|7" + DOWNLOAD CODE*||£6.99|
Finders Kreepers continue their 7″ series of vintage macabre film music with a volume dedicated to European vampire cinema with the two most notorious exponents of the horrotica genre at the helm. Although often put on the same platform the films of these two self-sufficient European filmmakers are in fact very different from each others celebrated efforts, having collaborated on just one occasion with Rollin directing a short dream sequence for Franco’s film Virgin Amongst The Living Dead (complete with its pulsating Bruno Nicolai score).
On the a-side of this installment we witness Franco and Nicolai back together for one of a handful of titles including the earliest appearances of the legendary Soledad Miranda. Completed in 1970, Il Conte Dracula brings together an unlikely cast of Miranda, Christopher Lee (in his archetypal role) and Klaus Kinski as a fly eating psychiatric patient made nine years before he would assume the role of the bloodsucking monarch for Herzog’s Nosferatu. Musically this feature bequeaths a lesser spotted score from Morricone’s arranger and sidekick Bruno Nicolai made in the same period as his delectable scores for Sergio Martino’s All The Colours Of The Dark and Case Of The Scorpions Tale as well as Franco’s very own Marquis De Sade 70 adaptation (FKR069). This timeless biting harpsichord score blends relentless orchestral pulses revealing Nicolai at his thematic and communicative best – laying a stylistic blueprint for other European vampire scores like Francois De Roubaix Les lèvres rouges and James Kenhelm Clarke’s Vampyres.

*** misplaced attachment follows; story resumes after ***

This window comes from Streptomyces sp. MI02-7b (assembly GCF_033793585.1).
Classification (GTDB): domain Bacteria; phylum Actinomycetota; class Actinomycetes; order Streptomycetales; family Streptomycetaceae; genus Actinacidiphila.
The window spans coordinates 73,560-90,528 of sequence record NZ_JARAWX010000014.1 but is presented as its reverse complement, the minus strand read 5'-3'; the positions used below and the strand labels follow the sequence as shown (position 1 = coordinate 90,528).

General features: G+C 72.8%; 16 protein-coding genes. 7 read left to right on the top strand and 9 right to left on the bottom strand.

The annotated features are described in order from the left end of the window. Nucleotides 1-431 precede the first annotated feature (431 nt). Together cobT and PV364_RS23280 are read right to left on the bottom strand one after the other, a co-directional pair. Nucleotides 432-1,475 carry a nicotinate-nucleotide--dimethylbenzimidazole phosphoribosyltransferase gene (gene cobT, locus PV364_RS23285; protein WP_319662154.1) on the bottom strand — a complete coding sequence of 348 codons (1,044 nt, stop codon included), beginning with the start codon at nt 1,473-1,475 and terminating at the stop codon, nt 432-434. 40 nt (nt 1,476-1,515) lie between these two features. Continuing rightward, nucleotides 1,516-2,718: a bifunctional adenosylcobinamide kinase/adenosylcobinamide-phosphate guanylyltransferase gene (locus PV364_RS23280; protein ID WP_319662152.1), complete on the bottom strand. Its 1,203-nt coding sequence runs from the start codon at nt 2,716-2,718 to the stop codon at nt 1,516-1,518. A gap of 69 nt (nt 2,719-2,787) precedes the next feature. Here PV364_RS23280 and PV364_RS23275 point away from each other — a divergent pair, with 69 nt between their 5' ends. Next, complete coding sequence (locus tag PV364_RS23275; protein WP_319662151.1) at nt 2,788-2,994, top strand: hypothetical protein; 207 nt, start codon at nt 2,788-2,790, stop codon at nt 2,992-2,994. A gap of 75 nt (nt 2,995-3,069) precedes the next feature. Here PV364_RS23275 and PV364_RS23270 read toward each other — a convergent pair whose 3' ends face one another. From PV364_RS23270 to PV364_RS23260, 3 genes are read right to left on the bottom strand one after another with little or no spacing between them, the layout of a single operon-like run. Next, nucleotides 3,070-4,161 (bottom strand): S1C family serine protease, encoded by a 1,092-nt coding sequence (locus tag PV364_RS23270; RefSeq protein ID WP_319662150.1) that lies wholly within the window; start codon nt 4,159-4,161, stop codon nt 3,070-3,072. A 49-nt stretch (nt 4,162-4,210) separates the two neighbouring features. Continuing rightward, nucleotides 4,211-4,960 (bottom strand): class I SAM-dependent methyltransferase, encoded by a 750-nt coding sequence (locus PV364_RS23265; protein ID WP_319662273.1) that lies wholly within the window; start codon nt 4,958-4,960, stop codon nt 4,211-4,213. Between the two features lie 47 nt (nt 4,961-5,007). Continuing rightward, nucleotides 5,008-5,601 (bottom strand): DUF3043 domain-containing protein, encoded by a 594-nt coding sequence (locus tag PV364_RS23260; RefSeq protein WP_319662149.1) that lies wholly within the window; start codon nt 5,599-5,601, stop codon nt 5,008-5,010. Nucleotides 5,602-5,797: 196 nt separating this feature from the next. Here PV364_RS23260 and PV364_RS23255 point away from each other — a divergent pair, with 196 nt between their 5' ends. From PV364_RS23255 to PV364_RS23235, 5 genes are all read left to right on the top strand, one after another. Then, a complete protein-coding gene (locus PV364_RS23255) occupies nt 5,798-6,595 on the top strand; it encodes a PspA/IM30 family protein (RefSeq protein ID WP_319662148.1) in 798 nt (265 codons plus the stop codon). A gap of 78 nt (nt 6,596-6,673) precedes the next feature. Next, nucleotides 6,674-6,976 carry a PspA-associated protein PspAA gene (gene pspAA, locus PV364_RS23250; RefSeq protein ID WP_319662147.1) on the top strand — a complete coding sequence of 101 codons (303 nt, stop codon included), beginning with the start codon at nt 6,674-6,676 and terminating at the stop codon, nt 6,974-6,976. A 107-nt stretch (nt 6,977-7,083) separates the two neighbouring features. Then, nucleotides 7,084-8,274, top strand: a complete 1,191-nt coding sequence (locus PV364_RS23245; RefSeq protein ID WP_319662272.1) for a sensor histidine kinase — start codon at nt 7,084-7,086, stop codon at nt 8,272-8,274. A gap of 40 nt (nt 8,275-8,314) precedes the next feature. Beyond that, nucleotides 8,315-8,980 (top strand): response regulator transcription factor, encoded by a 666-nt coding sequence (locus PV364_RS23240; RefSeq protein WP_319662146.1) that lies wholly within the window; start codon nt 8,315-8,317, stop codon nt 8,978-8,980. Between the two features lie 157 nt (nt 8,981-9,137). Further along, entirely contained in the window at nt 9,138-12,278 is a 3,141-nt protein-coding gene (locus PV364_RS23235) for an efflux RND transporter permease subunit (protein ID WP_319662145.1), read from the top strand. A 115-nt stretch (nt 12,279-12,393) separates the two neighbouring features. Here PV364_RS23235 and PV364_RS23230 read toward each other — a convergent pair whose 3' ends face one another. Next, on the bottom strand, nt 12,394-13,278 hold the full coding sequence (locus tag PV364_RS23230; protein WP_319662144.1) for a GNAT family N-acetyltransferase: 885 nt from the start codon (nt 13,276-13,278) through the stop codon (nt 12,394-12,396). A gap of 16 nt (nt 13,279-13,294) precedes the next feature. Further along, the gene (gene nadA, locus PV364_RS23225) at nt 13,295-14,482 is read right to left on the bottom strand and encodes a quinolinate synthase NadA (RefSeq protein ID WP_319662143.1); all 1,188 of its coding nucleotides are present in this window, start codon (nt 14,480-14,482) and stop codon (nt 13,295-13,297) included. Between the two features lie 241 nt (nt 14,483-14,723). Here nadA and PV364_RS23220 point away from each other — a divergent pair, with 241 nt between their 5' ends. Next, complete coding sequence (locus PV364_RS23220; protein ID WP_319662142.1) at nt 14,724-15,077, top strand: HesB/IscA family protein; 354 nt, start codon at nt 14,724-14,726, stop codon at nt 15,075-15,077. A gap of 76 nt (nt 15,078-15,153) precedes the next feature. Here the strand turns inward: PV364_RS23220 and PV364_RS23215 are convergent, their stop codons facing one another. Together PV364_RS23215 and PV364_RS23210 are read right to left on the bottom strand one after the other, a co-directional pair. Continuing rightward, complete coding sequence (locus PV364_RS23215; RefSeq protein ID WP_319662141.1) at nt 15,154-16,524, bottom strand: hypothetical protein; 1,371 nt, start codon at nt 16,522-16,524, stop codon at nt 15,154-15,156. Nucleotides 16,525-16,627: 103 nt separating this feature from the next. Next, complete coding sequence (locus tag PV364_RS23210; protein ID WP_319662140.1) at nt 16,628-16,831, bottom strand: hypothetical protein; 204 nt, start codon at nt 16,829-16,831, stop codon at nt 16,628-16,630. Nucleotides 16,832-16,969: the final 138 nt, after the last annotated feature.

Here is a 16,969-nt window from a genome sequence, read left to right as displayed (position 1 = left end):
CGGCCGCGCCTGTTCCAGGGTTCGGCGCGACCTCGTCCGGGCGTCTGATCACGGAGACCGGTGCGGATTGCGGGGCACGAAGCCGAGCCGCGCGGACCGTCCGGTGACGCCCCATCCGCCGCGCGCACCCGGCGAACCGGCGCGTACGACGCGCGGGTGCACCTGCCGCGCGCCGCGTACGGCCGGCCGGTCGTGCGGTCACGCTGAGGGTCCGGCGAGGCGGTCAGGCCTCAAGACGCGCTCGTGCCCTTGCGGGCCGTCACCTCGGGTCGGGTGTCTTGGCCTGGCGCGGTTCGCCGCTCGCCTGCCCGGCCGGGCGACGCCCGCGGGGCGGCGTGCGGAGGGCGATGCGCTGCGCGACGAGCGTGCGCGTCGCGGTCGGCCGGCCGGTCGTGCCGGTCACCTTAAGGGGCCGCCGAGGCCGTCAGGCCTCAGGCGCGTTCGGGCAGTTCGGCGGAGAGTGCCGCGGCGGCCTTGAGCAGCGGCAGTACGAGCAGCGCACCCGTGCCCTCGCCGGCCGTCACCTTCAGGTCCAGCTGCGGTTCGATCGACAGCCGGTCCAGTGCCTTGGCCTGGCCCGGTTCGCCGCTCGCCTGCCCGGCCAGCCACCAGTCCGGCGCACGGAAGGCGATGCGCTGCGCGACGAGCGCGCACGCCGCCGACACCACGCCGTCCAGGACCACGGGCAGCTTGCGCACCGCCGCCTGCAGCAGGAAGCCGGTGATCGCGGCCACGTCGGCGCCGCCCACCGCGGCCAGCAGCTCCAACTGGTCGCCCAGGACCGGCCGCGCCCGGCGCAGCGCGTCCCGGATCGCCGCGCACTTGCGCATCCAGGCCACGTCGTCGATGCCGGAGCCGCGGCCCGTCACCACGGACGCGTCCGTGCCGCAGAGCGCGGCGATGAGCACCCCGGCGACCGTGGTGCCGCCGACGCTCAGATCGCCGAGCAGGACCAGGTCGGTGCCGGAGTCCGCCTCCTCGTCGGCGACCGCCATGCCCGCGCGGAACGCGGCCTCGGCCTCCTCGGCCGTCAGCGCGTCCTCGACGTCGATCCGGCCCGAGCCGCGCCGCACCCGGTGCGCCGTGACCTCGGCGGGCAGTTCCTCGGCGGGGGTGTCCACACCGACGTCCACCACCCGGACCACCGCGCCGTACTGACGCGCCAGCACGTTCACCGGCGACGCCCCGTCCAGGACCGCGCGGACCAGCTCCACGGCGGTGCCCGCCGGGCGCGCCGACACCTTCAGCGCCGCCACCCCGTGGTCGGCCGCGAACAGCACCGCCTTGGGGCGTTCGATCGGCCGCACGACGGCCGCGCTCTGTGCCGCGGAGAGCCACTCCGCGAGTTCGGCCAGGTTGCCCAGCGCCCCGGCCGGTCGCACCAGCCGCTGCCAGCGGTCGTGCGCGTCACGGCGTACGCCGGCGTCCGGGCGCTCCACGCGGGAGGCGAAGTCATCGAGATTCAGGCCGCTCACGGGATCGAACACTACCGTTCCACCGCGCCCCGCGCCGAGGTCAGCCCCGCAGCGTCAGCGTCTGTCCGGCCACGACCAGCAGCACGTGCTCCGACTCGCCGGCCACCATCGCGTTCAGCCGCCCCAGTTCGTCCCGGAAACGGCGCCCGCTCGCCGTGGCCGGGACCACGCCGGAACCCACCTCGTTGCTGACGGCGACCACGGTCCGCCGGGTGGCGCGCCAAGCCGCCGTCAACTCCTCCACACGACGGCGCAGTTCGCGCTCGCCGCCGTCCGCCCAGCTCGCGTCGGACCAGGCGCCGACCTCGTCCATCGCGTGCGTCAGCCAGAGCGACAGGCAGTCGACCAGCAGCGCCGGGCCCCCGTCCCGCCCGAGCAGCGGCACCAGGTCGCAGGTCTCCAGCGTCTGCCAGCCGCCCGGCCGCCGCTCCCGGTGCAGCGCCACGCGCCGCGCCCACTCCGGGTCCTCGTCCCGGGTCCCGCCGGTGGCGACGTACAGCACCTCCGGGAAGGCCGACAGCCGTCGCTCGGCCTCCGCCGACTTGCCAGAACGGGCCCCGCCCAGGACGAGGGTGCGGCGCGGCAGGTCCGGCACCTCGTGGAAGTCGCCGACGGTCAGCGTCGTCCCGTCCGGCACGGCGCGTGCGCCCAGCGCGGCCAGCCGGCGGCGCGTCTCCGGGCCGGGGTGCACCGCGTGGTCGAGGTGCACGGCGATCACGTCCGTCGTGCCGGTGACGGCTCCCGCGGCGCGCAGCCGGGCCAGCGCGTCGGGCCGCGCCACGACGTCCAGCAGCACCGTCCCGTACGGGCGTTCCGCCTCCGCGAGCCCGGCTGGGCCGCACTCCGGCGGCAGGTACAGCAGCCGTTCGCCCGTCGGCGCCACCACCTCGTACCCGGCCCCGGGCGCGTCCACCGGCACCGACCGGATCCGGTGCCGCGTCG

On the b-side our alternative programme reveals another undetected Jean Rollin nugget from his very first cinematic feature, the two part bloodthirsty melodrama Viol De Vampire. Edited in accordance with soundman Jean Denis Bonan’s original cinematic usage this swooping dreamscape theme falls somewhere between Theremin and bowed saw and stands up as one of the most beguiling French library cuts by Parisian mastermind Roger Roger – appropriated alongside other pre-licensed mood music cues for the first chapter of the director’s theatrical debut. Fans of cult British TV series The Prisoner might also recognise the theme due to its synchronisation in two episodes of the original 1960s series. Suitably complimenting the forthcoming Cacophonic release of Francois Tusques’ recently recovered studio scores made for the second chapter of the same feature (8CACKkLP) this standalone b-side provides yet another piece to Rollins vibrant picture puzzle.
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